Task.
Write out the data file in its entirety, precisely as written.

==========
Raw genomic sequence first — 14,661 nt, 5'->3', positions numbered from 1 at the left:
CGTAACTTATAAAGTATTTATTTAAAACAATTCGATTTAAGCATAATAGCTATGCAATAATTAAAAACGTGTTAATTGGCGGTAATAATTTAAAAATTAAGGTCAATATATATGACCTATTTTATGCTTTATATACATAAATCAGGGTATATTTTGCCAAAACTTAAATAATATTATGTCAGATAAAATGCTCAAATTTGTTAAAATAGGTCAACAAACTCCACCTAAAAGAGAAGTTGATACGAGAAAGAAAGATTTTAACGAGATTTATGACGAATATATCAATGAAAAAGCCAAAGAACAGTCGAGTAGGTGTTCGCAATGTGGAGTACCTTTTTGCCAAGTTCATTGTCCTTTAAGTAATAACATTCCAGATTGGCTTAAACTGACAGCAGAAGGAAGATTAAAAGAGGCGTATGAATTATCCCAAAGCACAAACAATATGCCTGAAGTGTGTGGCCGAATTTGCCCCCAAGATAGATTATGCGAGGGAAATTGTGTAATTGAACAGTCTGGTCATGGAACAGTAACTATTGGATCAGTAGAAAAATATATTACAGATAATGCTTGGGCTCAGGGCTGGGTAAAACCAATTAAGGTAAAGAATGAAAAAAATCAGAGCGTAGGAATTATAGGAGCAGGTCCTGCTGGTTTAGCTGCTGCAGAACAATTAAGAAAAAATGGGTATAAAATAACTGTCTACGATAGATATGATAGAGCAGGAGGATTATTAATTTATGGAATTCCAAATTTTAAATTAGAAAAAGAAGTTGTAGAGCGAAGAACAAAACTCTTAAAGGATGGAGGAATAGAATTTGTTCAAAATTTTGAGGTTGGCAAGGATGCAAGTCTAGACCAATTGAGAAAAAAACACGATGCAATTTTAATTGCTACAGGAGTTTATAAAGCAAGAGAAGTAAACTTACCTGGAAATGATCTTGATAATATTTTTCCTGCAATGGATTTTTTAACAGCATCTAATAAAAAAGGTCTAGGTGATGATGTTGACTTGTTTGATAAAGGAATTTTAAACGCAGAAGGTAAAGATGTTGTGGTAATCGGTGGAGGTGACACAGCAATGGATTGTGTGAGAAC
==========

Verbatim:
Raw genomic sequence first — 14,661 nt, 5'->3', positions numbered from 1 at the left:
CGTAACTTATAAAGTATTTATTTAAAACAATTCGATTTAAGCATAATAGCTATGCAATAATTAAAAACGTGTTAATTGGCGGTAATAATTTAAAAATTAAGGTCAATATATATGACCTATTTTATGCTTTATATACATAAATCAGGGTATATTTTGCCAAAACTTAAATAATATTATGTCAGATAAAATGCTCAAATTTGTTAAAATAGGTCAACAAACTCCACCTAAAAGAGAAGTTGATACGAGAAAGAAAGATTTTAACGAGATTTATGACGAATATATCAATGAAAAAGCCAAAGAACAGTCGAGTAGGTGTTCGCAATGTGGAGTACCTTTTTGCCAAGTTCATTGTCCTTTAAGTAATAACATTCCAGATTGGCTTAAACTGACAGCAGAAGGAAGATTAAAAGAGGCGTATGAATTATCCCAAAGCACAAACAATATGCCTGAAGTGTGTGGCCGAATTTGCCCCCAAGATAGATTATGCGAGGGAAATTGTGTAATTGAACAGTCTGGTCATGGAACAGTAACTATTGGATCAGTAGAAAAATATATTACAGATAATGCTTGGGCTCAGGGCTGGGTAAAACCAATTAAGGTAAAGAATGAAAAAAATCAGAGCGTAGGAATTATAGGAGCAGGTCCTGCTGGTTTAGCTGCTGCAGAACAATTAAGAAAAAATGGGTATAAAATAACTGTCTACGATAGATATGATAGAGCAGGAGGATTATTAATTTATGGAATTCCAAATTTTAAATTAGAAAAAGAAGTTGTAGAGCGAAGAACAAAACTCTTAAAGGATGGAGGAATAGAATTTGTTCAAAATTTTGAGGTTGGCAAGGATGCAAGTCTAGACCAATTGAGAAAAAAACACGATGCAATTTTAATTGCTACAGGAGTTTATAAAGCAAGAGAAGTAAACTTACCTGGAAATGATCTTGATAATATTTTTCCTGCAATGGATTTTTTAACAGCATCTAATAAAAAAGGTCTAGGTGATGATGTTGACTTGTTTGATAAAGGAATTTTAAACGCAGAAGGTAAAGATGTTGTGGTAATCGGTGGAGGTGACACAGCAATGGATTGTGTGAGAAC